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The Impact of Youth Service on Future Outcomes: Evidence from Teach For America

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  • Will Dobbie
  • Roland G. Fryer, Jr

Abstract

Nearly one million American youth have participated in service programs such as Peace Corps and Teach For America. This paper provides the first causal estimate of the impact of service programs on those who serve, using data from a web-based survey of former Teach For America applicants. We estimate the effect of voluntary youth service using a sharp discontinuity in the Teach For America application process. Participating in Teach For America increases racial tolerance, makes individuals more optimistic about the life chances of poor children, and makes them more likely to work in education. We argue that these facts are broadly consistent with the "Contact Hypothesis," which states that, under appropriate conditions, interpersonal contact can reduce prejudice.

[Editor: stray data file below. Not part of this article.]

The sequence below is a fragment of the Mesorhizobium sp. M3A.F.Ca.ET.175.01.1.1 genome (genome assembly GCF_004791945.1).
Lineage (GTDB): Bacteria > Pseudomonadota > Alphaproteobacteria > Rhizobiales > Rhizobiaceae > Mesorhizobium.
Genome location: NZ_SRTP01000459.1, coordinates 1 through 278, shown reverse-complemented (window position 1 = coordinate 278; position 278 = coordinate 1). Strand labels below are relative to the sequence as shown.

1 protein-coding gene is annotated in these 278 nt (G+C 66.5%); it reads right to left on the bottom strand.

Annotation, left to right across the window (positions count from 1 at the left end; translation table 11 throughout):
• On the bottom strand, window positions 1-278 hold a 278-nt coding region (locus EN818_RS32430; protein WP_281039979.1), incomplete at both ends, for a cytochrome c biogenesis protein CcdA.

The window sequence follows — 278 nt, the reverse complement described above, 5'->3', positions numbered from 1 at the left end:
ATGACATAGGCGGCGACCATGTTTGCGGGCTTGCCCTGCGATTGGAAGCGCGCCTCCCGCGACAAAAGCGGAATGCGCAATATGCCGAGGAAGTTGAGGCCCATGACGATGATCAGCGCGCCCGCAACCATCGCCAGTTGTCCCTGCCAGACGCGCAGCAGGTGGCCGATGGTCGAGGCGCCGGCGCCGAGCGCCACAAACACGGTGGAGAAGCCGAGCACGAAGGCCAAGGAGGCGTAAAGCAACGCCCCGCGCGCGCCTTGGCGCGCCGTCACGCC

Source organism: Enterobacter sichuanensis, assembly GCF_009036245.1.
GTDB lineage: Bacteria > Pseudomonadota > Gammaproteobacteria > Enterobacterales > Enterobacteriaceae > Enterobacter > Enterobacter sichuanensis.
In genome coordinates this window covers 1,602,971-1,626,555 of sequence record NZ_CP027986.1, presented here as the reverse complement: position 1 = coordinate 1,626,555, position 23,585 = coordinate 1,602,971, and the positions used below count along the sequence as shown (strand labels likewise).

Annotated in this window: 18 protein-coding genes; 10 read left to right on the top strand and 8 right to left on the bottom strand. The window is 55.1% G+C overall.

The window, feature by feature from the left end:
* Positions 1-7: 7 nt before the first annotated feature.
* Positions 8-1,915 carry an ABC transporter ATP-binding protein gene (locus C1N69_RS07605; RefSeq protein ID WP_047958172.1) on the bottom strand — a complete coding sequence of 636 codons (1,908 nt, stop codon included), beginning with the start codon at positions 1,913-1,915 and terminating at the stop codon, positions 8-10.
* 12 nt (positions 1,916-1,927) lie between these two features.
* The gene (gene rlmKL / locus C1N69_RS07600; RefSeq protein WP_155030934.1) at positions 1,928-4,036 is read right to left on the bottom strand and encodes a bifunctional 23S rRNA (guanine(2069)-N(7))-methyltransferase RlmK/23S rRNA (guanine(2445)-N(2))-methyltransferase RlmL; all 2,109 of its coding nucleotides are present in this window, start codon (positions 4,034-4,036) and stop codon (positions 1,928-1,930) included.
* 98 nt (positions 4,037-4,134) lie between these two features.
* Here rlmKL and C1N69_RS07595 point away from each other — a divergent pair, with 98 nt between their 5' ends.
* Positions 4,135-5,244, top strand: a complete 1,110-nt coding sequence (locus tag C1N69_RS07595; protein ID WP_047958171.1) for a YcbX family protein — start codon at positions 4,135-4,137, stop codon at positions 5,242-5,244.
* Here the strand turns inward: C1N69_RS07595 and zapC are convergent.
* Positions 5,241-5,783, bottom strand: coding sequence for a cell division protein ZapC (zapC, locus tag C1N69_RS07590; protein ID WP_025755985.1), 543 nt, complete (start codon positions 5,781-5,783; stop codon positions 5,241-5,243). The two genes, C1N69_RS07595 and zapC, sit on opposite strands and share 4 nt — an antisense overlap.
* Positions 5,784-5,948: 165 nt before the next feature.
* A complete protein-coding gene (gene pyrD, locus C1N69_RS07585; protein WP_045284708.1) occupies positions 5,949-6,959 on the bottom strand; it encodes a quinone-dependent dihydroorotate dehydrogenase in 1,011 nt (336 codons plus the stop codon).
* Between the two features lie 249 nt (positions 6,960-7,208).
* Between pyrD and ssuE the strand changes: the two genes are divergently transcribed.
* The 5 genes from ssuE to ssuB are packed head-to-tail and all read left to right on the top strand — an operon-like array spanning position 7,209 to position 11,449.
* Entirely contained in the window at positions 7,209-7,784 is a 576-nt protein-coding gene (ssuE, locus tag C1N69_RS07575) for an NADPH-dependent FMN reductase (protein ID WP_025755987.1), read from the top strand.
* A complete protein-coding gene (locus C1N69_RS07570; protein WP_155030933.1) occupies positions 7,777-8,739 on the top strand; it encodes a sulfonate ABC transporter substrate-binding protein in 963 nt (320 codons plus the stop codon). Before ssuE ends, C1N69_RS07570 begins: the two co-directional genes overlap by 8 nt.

Suggested Citation

  • Will Dobbie & Roland G. Fryer, Jr, 2011. "The Impact of Youth Service on Future Outcomes: Evidence from Teach For America," NBER Working Papers 17402, National Bureau of Economic Research, Inc.
  • Handle: RePEc:nbr:nberwo:17402
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    Cited by:

    1. Cory Koedel & Jiaxi Li & Matthew G. Springer & Li Tan, 2016. "The Impact of Performance Ratings on Job Satisfaction for Public School Teachers," Working Papers 1617, Department of Economics, University of Missouri.
    2. Vegas, E & Ganimian, A. J., 2013. "Theory and Evidence on Teacher Policies in Developed and Developing Countries," Working Paper 104291, Harvard University OpenScholar.
    3. Jonathan M.V. Davis, 2017. "The Short and Long Run Impacts of Centralized Clearinghouses: Evidence from Matching Teach For America Teachers to Schools," 2017 Papers pda791, Job Market Papers.

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    More about this item

    JEL classification:

    • I00 - Health, Education, and Welfare - - General - - - General
    • J01 - Labor and Demographic Economics - - General - - - Labor Economics: General

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